Reflecting on #YesAllWomen

I know it’s been a few weeks, but bear with me.  I was in Israel, and then moving, and in that time, I’ve had a chance to think about the #YesAllWomen twitter campaign and the subsequent #AllMenCan campaign, and what these tell us about women and feminism today.

I think that, for anyone reading the posts under #YesAllWomen, it should be incredibly obvious that women today still face problems, both in the United States and around the world.  I know that I saw a couple about how great women have it in the United States, and it is absolutely true that we have certain advantages that women in other parts of the world lack.  We don’t live under religious laws that restrict our activity or relegate us to second-class citizenship.  We can’t be hurt by court order as a means of punishing our male relatives.  Women in the United States can legally attend school, access healthcare, drive cars, and vote, and the same just cannot be said for every country in the world.

That said, I think it should also be clear that there are problems that women in the United States still face.  They aren’t necessarily legal barriers, and they aren’t necessarily explicit forms of discrimination, but rather, acts of everyday sexism and misogyny that can make life significantly harder.  Many of the posts that were filed under #YesAllWomen noted that many women were afraid of men they interacted with, that many women had experienced sexual harassment or sexual assault, and that women were frustrated with society’s lack of recognition of the problems they faced.  As more stories have come pouring out, people reading them have started to take note, and started to worry about what this means for the current generation of women, and the generation to follow us.  When is it going to end?  When will we start to confront rape culture, take street harassment seriously, address discrimination in the workplace?

When are we going to accept that the way we teach our sons to be men is the exact reason we are scared when our daughters walk home alone at night?

For many people, #YesAllWomen was eye-opening.  But for many women, it was a chance to recognize that these experiences with which we have struggled are not unique to us-~-that many of us have experienced the same acts of misogyny and the same instances of fear, and that we are all fed up.

There are cities in the United States where 100% of women surveyed have reported experiencing street harassment.  A study in 2000 noted that almost 90% of women considered changing their routines in order to avoid street harassment (across the US).  An estimated 1 in 6 women and 1 in 33 men in the US have survived a completed or attempted rape, and approximately 1 in 4 women in the US will experience domestic violence of the course of their lives-~-to say nothing of dating violence.  Those are the scary statistics.  That’s not even touching less scary issues, like the lack of female representation in government, the persistent pay gap between men and women, and the fact that women are often less likely to receive raises or promotions.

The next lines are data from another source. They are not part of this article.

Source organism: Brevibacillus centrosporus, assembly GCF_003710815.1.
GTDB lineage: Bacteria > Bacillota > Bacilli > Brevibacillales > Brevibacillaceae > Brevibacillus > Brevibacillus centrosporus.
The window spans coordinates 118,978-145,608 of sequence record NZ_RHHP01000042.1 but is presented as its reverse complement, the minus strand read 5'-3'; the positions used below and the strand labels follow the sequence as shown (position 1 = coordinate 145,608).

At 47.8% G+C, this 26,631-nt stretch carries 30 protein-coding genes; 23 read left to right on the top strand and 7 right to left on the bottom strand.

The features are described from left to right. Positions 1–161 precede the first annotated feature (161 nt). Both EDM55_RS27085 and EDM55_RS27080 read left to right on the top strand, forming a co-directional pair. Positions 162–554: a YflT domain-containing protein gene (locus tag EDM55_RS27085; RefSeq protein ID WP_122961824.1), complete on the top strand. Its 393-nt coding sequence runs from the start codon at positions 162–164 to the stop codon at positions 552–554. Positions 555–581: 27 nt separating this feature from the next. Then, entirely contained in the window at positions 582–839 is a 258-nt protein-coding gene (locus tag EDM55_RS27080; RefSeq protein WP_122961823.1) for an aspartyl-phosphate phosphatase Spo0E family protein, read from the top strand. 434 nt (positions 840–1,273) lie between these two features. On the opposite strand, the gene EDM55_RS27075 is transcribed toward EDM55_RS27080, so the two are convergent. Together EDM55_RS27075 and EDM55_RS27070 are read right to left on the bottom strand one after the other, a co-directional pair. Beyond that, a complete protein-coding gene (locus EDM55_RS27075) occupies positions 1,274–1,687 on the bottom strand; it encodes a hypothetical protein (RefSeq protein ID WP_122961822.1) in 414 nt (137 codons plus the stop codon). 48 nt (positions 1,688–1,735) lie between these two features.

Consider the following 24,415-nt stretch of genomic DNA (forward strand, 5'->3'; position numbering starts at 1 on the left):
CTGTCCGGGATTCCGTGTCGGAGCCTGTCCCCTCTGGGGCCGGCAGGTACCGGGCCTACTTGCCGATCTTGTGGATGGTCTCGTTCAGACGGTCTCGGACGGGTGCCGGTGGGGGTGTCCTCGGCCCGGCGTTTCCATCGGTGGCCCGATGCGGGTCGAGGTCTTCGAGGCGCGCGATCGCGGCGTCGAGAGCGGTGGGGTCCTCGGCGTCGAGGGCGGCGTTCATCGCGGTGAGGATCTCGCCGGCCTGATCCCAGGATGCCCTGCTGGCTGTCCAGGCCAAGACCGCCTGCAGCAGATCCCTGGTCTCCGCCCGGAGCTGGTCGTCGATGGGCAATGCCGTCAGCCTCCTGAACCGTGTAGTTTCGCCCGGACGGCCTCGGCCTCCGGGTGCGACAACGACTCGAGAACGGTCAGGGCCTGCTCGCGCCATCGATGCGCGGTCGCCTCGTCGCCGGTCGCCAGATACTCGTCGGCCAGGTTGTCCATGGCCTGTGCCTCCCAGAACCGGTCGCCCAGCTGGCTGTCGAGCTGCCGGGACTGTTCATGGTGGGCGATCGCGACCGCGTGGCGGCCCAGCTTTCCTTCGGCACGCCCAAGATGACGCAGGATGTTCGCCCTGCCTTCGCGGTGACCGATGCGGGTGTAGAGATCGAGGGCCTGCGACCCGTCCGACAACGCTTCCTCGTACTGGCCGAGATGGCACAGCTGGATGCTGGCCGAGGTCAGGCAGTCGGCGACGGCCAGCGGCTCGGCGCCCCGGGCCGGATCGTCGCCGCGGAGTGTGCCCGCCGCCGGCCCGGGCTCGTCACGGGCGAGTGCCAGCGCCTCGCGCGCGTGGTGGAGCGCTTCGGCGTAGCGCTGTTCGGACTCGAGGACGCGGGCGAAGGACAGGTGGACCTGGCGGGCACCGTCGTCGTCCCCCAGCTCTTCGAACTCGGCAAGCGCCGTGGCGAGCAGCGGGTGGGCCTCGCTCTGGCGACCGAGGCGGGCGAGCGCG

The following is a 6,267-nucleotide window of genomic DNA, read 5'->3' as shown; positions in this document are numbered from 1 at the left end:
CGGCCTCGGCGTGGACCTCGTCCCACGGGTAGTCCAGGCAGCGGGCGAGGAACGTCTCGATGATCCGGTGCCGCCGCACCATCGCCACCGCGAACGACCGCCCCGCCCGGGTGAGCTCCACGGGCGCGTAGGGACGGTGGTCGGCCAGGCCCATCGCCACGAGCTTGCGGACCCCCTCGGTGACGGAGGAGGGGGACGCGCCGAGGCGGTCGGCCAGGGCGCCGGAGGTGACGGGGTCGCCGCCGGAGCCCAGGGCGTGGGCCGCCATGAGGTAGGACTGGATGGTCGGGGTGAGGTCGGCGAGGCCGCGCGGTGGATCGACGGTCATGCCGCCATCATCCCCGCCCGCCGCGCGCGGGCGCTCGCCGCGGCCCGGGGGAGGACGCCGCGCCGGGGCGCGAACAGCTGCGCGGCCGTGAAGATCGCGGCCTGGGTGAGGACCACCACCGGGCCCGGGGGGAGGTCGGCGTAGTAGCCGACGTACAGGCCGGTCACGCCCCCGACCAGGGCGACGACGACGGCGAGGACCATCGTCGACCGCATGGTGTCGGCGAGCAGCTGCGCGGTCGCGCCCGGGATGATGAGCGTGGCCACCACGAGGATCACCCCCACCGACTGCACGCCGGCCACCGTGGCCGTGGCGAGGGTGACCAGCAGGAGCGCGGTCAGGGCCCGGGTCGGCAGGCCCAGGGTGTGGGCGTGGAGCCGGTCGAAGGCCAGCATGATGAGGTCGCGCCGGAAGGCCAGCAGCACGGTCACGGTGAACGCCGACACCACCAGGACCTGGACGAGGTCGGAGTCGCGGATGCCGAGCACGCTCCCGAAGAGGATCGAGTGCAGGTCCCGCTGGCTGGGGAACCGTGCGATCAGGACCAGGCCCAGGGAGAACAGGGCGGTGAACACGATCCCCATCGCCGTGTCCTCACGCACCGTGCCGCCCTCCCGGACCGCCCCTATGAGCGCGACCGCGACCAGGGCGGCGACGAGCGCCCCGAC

Personally, I think it was time for #YesAllWomen.  Maybe even past time.  There have been too many instances of men derailing discussions of women’s rights or feminism to declare “Not all men are like that!” (the very phrase the hashtag meant to respond to).  There have been too many cases of gender based violence, too many victims attacked while the country stood by and watched, too many conversations with male friends and colleagues where we have been told we should be grateful for being catcalled or whistled at, while they fail to realize that too often it becomes stalking or groping.  The dam finally broke, and women across the United States and around the world flooded Twitter with their grievances.  And finally, I hope, people are ready to start listening.

I also wanted to acknowledge #AllMenCan, because it’s also a great response to this issue.  I think it is completely possible for men to be feminists, for men to check their privilege and acknowledge the situation and join the fight to make things better.  And I think that if we want this to work, we will need men who are willing to do just that: we need men who will vote for female candidates, who will help empower their female colleagues, who will teach their sons to respect women and teach their daughters to demand respect.  I think that it’s important to recognize that men can help empower women, and that men can play a role in changing our society.

I’ll just end by talking about the real issue at the heart of #YesAllWomen, because I saw this several times on Twitter: Not all men will hurt women, but enough do that all women worry that they will be hurt.  It may not even be a majority of men, but the reality is that when you grow up female just about anywhere in the world, you’re taught to be just a little bit wary.  You count yourself lucky if you haven’t been hurt, but even if you haven’t, odds are that you know someone who has.  If that sounds like a difficult reality to accept, it should.  If we want progress, then that core truth is the one we need to address.  It’s not about women defending themselves, it’s not about better manners at bars, it’s not about getting women to report violence when it is done against them.  It’s about critically examining the way that we define and teach masculinity so that it stops hurting both women and men in our society.

 

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~ by Randi Saunders on June 13, 2014.

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